10. The testimony of Mrs. Pierce, that the testatrix was favorably inclined to the plaintiff, might be the statement of a fact. She was asked what she heard the testatrix say about the plaintiff The witness, being unable to recall the language used, might state the substance of it as it was impressed on her memory. "An impression of a past fact," said Sawyer, J., in State v. Flanders, 38 N.H. 324, 332, "may mean personal knowledge of the fact as it rests in the memory, though the remembrance is so faint that it cannot he characterized as an undoubting recollection, and is therefore spoken of as an impression. This perhaps is the sense in which the word is most commonly used by witnesses in giving their testimony. In this sense the impression of a witness is evidence however indistinct and unreliable the recollection may be. No line can be drawn for the exclusion of any record left upon the memory, as the impress of personal knowledge, because of the dimness of the inscription. * * * An impression, however, may mean an understanding or belief of the fact, derived from some other source than personal observation, as the information of others; or it may mean an inference or conclusion of the mind as to the existence of the fact, drawn from a knowledge of other facts. When used in these senses, it is not evidence." The witness (Mrs. Pierce) did not state the language used by the testatrix, and the question is whether she stated her impression of the substance of what was said as it remained in her memory, or the inference she drew from what was said. Strictly interpreted, the answer of the witness might be her inference from what the testatrix said, which might be incompetent. Hoitt v. Moulton, 21 N.H. 586, 586, 588; State v. Flanders, supra; Kingsbury v. Moses, 45 N.H. 222, 225. But the testimony is capable of another interpretation. The meaning of the witness might be that she gave the substance of what the testatrix said as it lay in the memory. A witness's meaning is often a question of fact properly determined at the trial, where some light may be derived from his appearance and manner of testifying. Many such questions are necessarily passed upon by the court or the jury at the trial, and are so far questions of fact that they cannot be considered at the law term. In this case the admission or rejection of the evidence would not be error of law.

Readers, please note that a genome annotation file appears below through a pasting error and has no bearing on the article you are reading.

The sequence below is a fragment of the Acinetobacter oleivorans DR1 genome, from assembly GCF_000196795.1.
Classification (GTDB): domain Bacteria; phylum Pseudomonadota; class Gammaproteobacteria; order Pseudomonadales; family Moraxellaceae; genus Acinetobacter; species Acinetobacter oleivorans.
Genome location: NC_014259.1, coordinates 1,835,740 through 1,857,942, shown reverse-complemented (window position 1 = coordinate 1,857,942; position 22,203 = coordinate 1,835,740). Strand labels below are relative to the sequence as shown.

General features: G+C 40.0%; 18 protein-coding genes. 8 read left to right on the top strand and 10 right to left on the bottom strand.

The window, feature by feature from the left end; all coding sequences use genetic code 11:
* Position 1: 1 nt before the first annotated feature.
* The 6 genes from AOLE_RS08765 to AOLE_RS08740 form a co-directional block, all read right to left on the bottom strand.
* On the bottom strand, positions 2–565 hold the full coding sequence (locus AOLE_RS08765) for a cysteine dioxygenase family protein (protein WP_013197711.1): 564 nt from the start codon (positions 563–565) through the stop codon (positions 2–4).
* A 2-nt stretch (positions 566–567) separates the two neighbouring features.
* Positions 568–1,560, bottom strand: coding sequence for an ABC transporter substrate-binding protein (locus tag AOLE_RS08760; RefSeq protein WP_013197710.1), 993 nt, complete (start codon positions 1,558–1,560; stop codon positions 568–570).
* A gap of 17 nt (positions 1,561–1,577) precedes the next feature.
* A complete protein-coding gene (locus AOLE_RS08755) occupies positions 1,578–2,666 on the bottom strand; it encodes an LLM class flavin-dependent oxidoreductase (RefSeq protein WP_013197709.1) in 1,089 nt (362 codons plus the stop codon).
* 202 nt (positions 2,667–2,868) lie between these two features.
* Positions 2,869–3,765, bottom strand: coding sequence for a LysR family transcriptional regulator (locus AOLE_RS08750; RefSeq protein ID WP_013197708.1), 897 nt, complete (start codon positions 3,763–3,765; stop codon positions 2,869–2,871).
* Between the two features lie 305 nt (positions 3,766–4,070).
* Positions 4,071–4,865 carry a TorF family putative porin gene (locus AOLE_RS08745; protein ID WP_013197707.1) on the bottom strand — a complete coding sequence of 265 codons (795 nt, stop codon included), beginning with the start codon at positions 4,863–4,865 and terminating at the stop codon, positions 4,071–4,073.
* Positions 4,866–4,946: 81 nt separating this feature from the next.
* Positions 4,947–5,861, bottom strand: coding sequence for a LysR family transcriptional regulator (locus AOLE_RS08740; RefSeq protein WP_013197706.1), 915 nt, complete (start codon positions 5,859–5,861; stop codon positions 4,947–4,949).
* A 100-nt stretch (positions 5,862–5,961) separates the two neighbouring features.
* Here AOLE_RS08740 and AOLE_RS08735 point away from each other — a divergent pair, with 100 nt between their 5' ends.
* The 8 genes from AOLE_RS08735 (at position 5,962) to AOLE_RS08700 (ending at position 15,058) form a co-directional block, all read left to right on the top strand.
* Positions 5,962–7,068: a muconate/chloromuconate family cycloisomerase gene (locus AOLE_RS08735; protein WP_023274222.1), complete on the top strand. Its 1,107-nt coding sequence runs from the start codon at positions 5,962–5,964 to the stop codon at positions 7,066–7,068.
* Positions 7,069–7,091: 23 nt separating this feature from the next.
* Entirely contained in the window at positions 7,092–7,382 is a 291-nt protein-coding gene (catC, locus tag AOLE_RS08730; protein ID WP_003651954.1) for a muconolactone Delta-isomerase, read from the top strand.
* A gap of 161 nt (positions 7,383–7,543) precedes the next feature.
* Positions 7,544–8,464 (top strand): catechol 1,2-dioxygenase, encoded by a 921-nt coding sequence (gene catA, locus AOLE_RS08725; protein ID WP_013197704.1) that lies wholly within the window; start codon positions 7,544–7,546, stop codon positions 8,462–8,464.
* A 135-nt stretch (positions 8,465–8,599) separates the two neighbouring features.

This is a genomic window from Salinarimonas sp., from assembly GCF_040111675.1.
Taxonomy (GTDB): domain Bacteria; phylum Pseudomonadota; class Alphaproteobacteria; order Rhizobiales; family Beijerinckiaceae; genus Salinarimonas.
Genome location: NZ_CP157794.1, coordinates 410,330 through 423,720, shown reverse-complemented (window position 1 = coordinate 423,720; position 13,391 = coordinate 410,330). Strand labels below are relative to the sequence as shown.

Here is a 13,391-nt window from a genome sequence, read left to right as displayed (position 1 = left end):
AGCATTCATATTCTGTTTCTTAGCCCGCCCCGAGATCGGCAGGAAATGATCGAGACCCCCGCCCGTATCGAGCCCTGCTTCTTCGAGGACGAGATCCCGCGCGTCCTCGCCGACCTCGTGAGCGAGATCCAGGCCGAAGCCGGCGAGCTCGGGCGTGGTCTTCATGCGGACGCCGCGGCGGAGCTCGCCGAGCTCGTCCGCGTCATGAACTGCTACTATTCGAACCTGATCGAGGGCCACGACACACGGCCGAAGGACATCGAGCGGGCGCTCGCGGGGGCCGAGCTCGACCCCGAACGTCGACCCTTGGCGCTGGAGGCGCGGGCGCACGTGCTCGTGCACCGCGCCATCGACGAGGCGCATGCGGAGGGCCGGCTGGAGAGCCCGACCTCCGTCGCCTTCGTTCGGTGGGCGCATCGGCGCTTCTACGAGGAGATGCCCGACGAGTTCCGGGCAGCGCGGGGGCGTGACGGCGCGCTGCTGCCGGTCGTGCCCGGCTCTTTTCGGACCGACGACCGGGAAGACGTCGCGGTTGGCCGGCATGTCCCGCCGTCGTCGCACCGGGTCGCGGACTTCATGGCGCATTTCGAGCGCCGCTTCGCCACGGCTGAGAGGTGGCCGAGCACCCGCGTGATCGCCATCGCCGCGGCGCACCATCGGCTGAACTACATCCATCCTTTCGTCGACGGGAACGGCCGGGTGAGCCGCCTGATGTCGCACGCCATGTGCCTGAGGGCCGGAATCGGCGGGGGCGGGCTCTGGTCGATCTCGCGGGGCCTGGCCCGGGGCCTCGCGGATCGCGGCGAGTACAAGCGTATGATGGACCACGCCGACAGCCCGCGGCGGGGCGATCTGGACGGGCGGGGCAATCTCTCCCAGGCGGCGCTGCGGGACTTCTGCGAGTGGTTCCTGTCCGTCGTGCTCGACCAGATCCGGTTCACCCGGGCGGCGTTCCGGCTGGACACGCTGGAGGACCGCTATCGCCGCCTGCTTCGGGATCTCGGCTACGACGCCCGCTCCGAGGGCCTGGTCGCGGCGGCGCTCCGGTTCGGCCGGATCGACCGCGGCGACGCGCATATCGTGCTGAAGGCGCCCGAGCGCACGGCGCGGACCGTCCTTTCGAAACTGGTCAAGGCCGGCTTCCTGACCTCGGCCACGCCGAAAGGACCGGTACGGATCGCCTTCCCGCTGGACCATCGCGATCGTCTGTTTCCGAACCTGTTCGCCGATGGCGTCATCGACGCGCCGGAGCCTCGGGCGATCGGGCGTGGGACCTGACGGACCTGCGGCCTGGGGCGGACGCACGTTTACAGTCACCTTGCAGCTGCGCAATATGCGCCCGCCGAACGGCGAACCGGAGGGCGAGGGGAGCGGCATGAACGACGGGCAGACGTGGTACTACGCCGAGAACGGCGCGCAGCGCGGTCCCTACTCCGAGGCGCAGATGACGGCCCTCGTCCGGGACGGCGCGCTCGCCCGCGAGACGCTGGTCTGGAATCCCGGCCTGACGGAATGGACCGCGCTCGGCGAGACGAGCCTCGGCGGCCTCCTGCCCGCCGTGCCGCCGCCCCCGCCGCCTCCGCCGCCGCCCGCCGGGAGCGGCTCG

11. If Mrs. Tillotson's testimony, that the plaintiff's wife told her that the Morey boys were drinking people, was competent evidence on the issue of undue influence, it was competent for the plaintiff to rebut that inference by showing that the subject of their intemperate habits was common talk.

12, 13. The evidence introduced by both parties on the immaterial question of the drinking habits of the plaintiff's wife, is no cause for a new trial.

14. The first instruction requested was in effect and substance included in those given. The second instruction requested assumes as matter of law what should be left to the jury to find as matter of fact. The request was properly denied, as also was the third. The question whether or not a will is entitled to probate does not depend upon the ability of its proponents to explain why the testator made it as he did. The statutory right of every person to dispose of his estate by will does not depend upon the condition that its provisions shall be reasonable, or consistent with his duties to his family. If they are unreasonable, or inconsistent with his duties to his family, that fact may have weight in determining the issues of sanity and undue influence, but it is not the test for admitting the will to probate; nor will the failure of the proponents to explain the motives of the testator lead to the setting aside of the will. The instruction requested is equivalent to the proposition that unless the provisions of a will are reasonable, or if unreasonable unless the proponents present a reasonable explanation of its unreasonable provisions, it cannot be admitted to probate. Such is not the law. Lord v. Lord, 58 N.H. 7, 11.

15. No reason is suggested why the instructions given in Ahearn v. Mann, 60 N.H. 473, as to the importance and duty of the jury's agreeing, were not proper on this occasion.

The exceptions are overruled, and the

Decree of the probate court reversed.

BLODGETT and BINGHAM, JJ., did not sit: the others concurred.

Summaries of

Whitman v. Morey

Supreme Court of New Hampshire Grafton
Dec 1, 1885
2 A. 899 (N.H. 1885)
Case details for

Whitman v. Morey

Case Details

Full title:WHITMAN, Ex'r, Ap't, v. MOREY a

Court:Supreme Court of New Hampshire Grafton

Date published: Dec 1, 1885


2 A. 899 (N.H. 1885)
2 A. 899